Here, although appellants' counsel says, as noted, that he was surprised, yet he did not indicate to the court that such [112 Cal. App. 2d 105] was the situation or that he considered that the argument was placing him at a disadvantage. Naturally, therefore, the cause moved on to verdict.

When appellants presented these matters to the court on motion for new trial their affidavits in support of their motion attacked the correctness of Borovich's testimony as to the weight of the steel that was on the three cars and this attack was made the subject of conflicting affidavits on the part of respondent in resisting the motion. The entire matter of any disadvantage which appellants may have labored under after the argument had been made as to negligence by overloading was presented to the trial court and that court denied the motion. We cannot disturb that order here except for abuse of discretion. [4] It is well settled that the granting or denial of a motion for new trial is discretionary with the trial court and that its determination will not be disturbed unless that discretion has been abused. (Kauffman v. De Mutiis, supra, pages 433-434, and cases cited.) When we consider that the testimony concerning any overloading that may have been done came in without objection, that the good faith of counsel for the respondent in urging the additional ground of negligence is well indicated by the request for an instruction upon the point; that notwithstanding surprise occurring immediately upon the making of the argument concerning overloading, no objection was made that the matter was outside the issues and no request was directed to the court for relief; and when we further consider that the trial court in passing upon the motion is, in such a case as this, always in a much more advantageous position to determine whether or not prejudice has in fact been suffered, we cannot hold that the trial court was guilty of an abuse of discretion in denying the motion for new trial.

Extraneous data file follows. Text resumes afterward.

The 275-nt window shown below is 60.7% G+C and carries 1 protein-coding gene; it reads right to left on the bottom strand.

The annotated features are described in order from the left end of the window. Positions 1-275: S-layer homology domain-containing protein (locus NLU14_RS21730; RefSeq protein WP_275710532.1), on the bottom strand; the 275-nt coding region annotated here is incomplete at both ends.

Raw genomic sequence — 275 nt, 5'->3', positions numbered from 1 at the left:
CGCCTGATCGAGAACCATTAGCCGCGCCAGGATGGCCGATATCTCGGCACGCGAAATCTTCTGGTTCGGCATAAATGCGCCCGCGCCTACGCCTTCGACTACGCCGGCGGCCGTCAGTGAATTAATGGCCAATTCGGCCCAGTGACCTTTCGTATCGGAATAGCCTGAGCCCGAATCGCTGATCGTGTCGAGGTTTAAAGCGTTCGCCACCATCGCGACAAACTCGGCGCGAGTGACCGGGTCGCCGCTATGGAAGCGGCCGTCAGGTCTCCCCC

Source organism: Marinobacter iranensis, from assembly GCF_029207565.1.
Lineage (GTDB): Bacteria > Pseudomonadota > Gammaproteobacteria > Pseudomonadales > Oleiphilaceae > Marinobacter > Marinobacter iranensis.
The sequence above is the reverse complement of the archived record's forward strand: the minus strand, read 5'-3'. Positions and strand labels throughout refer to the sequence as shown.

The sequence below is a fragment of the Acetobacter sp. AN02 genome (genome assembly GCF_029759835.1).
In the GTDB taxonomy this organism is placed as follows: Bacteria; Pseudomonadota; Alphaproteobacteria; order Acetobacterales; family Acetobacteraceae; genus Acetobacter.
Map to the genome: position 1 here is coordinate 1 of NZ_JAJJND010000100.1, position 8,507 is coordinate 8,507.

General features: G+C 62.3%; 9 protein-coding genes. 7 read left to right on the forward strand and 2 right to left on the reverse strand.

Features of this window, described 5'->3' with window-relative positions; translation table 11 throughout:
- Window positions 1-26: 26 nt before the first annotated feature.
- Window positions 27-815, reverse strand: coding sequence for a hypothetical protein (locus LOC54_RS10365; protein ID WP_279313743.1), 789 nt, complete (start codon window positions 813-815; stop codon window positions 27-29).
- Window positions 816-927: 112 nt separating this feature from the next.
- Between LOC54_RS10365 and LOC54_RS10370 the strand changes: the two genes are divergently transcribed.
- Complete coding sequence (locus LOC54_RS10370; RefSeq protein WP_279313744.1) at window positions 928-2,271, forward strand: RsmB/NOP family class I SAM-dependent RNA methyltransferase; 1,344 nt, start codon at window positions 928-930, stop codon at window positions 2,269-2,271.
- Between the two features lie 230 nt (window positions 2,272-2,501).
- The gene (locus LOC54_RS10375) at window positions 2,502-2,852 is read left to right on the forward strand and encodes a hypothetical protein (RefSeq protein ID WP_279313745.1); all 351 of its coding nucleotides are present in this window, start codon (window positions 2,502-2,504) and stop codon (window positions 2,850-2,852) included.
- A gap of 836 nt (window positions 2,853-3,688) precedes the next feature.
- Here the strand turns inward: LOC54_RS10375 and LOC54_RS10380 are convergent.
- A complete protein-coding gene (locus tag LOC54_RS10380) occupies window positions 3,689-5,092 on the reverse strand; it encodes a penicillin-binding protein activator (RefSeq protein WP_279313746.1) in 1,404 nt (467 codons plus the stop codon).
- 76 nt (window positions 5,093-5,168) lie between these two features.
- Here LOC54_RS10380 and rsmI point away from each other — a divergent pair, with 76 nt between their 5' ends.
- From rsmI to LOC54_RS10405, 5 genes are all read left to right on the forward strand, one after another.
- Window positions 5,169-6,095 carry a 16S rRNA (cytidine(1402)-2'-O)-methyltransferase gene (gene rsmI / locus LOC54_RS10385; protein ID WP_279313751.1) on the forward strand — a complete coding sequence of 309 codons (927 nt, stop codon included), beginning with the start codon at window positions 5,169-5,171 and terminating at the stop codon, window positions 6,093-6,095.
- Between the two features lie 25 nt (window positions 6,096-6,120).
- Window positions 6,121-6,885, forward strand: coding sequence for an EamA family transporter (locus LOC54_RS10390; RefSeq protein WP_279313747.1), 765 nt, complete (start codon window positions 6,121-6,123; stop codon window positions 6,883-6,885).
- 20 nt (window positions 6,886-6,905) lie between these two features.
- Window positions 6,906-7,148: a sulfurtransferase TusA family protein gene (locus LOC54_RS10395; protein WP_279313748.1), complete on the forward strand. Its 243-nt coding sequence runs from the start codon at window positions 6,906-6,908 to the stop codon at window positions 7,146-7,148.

[5] Appellants further contend that by the instructions given the trial court committed error in that certain instructions "permitted the jury to take into consideration any act which they considered negligent, and did not limit the jury to consideration of the specification of neglect, namely 'defective brakes.' " Specifically, appellants' complaint in respect of instructions is not that the instructions were not correct statements of law but that they told the jury they could bring in a verdict in respondent's favor if they found the appellants to have been negligent, whereas, in view of the special pleading of negligence, this general statement should have been qualified by the addition of the words "as alleged" or other [112 Cal. App. 2d 106] limiting language. But no request was made that such limiting language be placed in the instructions, and since the instructions were correct statements of the law we think the jury were in nowise confused or misled.

[6] Finally, appellants contend that the verdict was excessive. The injuries were quite extensive. Respondent sustained a compound comminuted fracture of the lower third of the right tibia and fibula. His leg was in a cast at the time of the trial, over a year after the accident, and had been immobilized practically all of the intervening time. There was testimony that he had had two operations, one to prevent infection and another to accomplish bone grafting; that there was marked nonunion and that a third operation to remove a piece of dead bone would be necessary; that he would suffer total temporary disability for yet another year with the necessity of physiotherapy treatment and would have a permanent stiffening of the ankle and forefoot. The trial court considered the matter of the proper amount of damages and exercised its power to reduce the award, thus indicating that it thought the award as so reduced was reasonable. Under such circumstances we cannot say on appeal that the award as it now stands is excessive.

The judgment is affirmed.

Adams, P. J., and Schottky, J. pro tem., concurred.